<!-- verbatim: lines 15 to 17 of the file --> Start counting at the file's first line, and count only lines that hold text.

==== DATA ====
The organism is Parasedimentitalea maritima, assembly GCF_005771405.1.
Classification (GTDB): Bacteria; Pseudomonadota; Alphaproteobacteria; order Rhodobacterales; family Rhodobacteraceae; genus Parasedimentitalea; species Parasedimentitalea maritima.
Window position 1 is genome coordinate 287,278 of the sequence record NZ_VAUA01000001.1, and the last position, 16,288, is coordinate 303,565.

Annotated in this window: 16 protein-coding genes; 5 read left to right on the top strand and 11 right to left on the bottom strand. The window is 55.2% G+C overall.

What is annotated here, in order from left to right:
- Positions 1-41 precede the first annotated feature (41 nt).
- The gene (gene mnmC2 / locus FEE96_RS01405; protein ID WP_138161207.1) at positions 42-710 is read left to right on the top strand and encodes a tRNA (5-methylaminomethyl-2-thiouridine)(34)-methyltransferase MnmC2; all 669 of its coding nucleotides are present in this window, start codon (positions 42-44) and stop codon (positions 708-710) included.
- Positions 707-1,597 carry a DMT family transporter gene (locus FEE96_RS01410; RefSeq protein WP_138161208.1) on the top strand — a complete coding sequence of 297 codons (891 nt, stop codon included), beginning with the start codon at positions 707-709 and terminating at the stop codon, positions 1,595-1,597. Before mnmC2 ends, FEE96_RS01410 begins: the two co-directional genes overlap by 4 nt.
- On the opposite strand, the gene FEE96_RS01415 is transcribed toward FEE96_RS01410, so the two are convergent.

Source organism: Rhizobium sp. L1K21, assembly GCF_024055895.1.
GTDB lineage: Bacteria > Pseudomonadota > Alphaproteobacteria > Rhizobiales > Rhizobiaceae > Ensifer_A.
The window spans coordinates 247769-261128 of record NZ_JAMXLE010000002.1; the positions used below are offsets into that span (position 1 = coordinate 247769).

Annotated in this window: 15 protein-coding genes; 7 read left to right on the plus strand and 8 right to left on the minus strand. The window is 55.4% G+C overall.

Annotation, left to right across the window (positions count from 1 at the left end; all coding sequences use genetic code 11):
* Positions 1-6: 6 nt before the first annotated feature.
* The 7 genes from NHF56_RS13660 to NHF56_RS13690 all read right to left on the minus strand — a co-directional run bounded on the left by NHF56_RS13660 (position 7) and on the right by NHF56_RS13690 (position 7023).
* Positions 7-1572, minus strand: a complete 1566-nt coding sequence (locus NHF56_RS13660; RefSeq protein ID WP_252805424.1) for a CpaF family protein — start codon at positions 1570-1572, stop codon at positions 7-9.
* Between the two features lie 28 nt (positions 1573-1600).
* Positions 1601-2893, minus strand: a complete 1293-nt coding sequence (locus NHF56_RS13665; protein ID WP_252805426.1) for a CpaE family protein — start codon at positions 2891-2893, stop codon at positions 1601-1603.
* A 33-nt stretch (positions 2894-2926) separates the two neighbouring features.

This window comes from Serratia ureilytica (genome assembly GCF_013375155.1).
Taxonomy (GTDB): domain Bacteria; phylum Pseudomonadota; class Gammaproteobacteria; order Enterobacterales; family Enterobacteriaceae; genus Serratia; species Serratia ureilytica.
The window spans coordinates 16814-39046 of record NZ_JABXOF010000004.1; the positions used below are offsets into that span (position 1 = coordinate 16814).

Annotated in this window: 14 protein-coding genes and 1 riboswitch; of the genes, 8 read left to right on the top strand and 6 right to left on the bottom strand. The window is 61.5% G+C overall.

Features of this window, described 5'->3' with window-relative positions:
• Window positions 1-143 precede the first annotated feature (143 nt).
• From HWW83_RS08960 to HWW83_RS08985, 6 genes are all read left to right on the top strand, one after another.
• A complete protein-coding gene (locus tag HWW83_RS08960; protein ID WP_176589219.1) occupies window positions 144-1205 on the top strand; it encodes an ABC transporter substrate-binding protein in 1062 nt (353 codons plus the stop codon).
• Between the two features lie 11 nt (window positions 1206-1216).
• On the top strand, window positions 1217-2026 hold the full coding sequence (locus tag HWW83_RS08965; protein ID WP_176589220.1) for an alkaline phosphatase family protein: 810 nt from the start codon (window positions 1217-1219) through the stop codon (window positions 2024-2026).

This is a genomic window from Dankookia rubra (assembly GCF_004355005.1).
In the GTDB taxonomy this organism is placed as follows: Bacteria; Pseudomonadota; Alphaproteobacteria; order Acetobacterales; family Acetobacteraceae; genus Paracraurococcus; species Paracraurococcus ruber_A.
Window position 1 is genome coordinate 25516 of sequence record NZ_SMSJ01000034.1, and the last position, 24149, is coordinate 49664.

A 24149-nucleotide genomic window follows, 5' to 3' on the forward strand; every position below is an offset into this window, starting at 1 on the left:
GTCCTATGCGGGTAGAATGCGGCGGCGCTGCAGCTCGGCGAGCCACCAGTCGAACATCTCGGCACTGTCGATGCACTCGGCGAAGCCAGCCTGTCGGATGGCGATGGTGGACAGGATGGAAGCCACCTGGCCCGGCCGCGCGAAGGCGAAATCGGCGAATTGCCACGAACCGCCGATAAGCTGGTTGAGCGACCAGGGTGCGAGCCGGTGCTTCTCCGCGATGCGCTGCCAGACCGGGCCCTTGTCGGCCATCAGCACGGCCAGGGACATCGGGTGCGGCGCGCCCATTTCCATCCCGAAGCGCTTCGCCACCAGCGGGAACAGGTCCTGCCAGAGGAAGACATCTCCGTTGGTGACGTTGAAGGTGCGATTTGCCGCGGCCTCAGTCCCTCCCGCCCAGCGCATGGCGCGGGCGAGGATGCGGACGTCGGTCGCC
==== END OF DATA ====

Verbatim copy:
* Positions 1-6: 6 nt before the first annotated feature.
* The 7 genes from NHF56_RS13660 to NHF56_RS13690 all read right to left on the minus strand — a co-directional run bounded on the left by NHF56_RS13660 (position 7) and on the right by NHF56_RS13690 (position 7023).
* Positions 7-1572, minus strand: a complete 1566-nt coding sequence (locus NHF56_RS13660; RefSeq protein ID WP_252805424.1) for a CpaF family protein — start codon at positions 1570-1572, stop codon at positions 7-9.